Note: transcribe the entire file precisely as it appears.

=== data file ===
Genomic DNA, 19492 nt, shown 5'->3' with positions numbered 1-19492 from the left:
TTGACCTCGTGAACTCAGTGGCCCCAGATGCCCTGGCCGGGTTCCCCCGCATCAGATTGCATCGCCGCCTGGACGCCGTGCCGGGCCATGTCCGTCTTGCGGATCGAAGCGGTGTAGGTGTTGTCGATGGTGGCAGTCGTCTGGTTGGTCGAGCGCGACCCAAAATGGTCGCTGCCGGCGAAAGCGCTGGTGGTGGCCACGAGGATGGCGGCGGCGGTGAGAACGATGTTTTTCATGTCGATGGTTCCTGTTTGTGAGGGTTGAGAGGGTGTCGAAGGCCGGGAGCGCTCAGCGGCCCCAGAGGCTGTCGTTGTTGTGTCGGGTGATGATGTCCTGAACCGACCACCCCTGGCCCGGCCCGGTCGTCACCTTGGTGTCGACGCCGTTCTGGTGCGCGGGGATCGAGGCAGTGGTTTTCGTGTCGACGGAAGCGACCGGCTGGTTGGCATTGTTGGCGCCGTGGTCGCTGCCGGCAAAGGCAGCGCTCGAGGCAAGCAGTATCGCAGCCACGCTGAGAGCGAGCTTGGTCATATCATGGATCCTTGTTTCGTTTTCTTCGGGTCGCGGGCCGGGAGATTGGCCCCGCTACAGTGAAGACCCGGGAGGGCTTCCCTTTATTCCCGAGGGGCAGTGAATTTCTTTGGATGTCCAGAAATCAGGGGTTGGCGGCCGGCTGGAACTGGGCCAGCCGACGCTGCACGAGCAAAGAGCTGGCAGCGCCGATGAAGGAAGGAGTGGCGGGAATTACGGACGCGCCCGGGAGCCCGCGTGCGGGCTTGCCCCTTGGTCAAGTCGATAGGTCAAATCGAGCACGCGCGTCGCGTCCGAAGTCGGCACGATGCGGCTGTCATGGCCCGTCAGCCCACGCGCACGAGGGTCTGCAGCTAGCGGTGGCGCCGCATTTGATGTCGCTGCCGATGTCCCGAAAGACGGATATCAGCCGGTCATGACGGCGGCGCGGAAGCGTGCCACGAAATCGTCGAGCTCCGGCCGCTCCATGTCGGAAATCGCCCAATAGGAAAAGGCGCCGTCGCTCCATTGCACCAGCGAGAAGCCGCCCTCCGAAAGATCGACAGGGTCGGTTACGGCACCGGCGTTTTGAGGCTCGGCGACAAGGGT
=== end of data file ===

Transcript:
Genomic DNA, 19492 nt, shown 5'->3' with positions numbered 1-19492 from the left:
TTGACCTCGTGAACTCAGTGGCCCCAGATGCCCTGGCCGGGTTCCCCCGCATCAGATTGCATCGCCGCCTGGACGCCGTGCCGGGCCATGTCCGTCTTGCGGATCGAAGCGGTGTAGGTGTTGTCGATGGTGGCAGTCGTCTGGTTGGTCGAGCGCGACCCAAAATGGTCGCTGCCGGCGAAAGCGCTGGTGGTGGCCACGAGGATGGCGGCGGCGGTGAGAACGATGTTTTTCATGTCGATGGTTCCTGTTTGTGAGGGTTGAGAGGGTGTCGAAGGCCGGGAGCGCTCAGCGGCCCCAGAGGCTGTCGTTGTTGTGTCGGGTGATGATGTCCTGAACCGACCACCCCTGGCCCGGCCCGGTCGTCACCTTGGTGTCGACGCCGTTCTGGTGCGCGGGGATCGAGGCAGTGGTTTTCGTGTCGACGGAAGCGACCGGCTGGTTGGCATTGTTGGCGCCGTGGTCGCTGCCGGCAAAGGCAGCGCTCGAGGCAAGCAGTATCGCAGCCACGCTGAGAGCGAGCTTGGTCATATCATGGATCCTTGTTTCGTTTTCTTCGGGTCGCGGGCCGGGAGATTGGCCCCGCTACAGTGAAGACCCGGGAGGGCTTCCCTTTATTCCCGAGGGGCAGTGAATTTCTTTGGATGTCCAGAAATCAGGGGTTGGCGGCCGGCTGGAACTGGGCCAGCCGACGCTGCACGAGCAAAGAGCTGGCAGCGCCGATGAAGGAAGGAGTGGCGGGAATTACGGACGCGCCCGGGAGCCCGCGTGCGGGCTTGCCCCTTGGTCAAGTCGATAGGTCAAATCGAGCACGCGCGTCGCGTCCGAAGTCGGCACGATGCGGCTGTCATGGCCCGTCAGCCCACGCGCACGAGGGTCTGCAGCTAGCGGTGGCGCCGCATTTGATGTCGCTGCCGATGTCCCGAAAGACGGATATCAGCCGGTCATGACGGCGGCGCGGAAGCGTGCCACGAAATCGTCGAGCTCCGGCCGCTCCATGTCGGAAATCGCCCAATAGGAAAAGGCGCCGTCGCTCCATTGCACCAGCGAGAAGCCGCCCTCCGAAAGATCGACAGGGTCGGTTACGGCACCGGCGTTTTGAGGCTCGGCGACAAGGGT